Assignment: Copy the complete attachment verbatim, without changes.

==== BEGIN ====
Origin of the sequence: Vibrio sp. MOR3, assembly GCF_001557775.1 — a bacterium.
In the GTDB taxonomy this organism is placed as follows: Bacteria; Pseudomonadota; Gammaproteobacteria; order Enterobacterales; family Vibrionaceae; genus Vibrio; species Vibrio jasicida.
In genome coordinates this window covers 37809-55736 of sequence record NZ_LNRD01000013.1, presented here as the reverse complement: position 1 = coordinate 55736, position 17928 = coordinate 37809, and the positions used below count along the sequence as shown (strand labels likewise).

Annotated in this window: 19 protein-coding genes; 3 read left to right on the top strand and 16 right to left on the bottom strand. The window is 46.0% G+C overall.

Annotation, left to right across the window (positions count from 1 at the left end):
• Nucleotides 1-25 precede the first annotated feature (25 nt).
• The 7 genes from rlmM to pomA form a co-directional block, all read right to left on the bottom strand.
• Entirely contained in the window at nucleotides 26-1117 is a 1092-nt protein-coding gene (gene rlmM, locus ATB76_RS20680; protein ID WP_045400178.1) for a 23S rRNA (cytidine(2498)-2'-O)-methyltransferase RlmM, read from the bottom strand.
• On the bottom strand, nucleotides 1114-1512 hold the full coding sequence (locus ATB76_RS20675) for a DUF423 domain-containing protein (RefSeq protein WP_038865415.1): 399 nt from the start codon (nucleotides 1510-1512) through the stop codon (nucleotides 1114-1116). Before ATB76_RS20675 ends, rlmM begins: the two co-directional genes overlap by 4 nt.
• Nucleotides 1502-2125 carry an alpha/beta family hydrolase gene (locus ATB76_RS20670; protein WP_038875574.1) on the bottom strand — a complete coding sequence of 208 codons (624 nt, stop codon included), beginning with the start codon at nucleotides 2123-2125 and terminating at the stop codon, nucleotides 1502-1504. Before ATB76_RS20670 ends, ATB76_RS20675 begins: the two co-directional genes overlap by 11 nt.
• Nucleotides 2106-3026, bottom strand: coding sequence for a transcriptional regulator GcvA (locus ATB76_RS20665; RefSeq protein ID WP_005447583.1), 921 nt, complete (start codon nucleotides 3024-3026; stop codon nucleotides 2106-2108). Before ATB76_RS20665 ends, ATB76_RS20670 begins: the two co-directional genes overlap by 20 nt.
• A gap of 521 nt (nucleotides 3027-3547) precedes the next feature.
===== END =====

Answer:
Origin of the sequence: Vibrio sp. MOR3, assembly GCF_001557775.1 — a bacterium.
In the GTDB taxonomy this organism is placed as follows: Bacteria; Pseudomonadota; Gammaproteobacteria; order Enterobacterales; family Vibrionaceae; genus Vibrio; species Vibrio jasicida.
In genome coordinates this window covers 37809-55736 of sequence record NZ_LNRD01000013.1, presented here as the reverse complement: position 1 = coordinate 55736, position 17928 = coordinate 37809, and the positions used below count along the sequence as shown (strand labels likewise).

Annotated in this window: 19 protein-coding genes; 3 read left to right on the top strand and 16 right to left on the bottom strand. The window is 46.0% G+C overall.

Annotation, left to right across the window (positions count from 1 at the left end):
• Nucleotides 1-25 precede the first annotated feature (25 nt).
• The 7 genes from rlmM to pomA form a co-directional block, all read right to left on the bottom strand.
• Entirely contained in the window at nucleotides 26-1117 is a 1092-nt protein-coding gene (gene rlmM, locus ATB76_RS20680; protein ID WP_045400178.1) for a 23S rRNA (cytidine(2498)-2'-O)-methyltransferase RlmM, read from the bottom strand.
• On the bottom strand, nucleotides 1114-1512 hold the full coding sequence (locus ATB76_RS20675) for a DUF423 domain-containing protein (RefSeq protein WP_038865415.1): 399 nt from the start codon (nucleotides 1510-1512) through the stop codon (nucleotides 1114-1116). Before ATB76_RS20675 ends, rlmM begins: the two co-directional genes overlap by 4 nt.
• Nucleotides 1502-2125 carry an alpha/beta family hydrolase gene (locus ATB76_RS20670; protein WP_038875574.1) on the bottom strand — a complete coding sequence of 208 codons (624 nt, stop codon included), beginning with the start codon at nucleotides 2123-2125 and terminating at the stop codon, nucleotides 1502-1504. Before ATB76_RS20670 ends, ATB76_RS20675 begins: the two co-directional genes overlap by 11 nt.
• Nucleotides 2106-3026, bottom strand: coding sequence for a transcriptional regulator GcvA (locus ATB76_RS20665; RefSeq protein ID WP_005447583.1), 921 nt, complete (start codon nucleotides 3024-3026; stop codon nucleotides 2106-2108). Before ATB76_RS20665 ends, ATB76_RS20670 begins: the two co-directional genes overlap by 20 nt.
• A gap of 521 nt (nucleotides 3027-3547) precedes the next feature.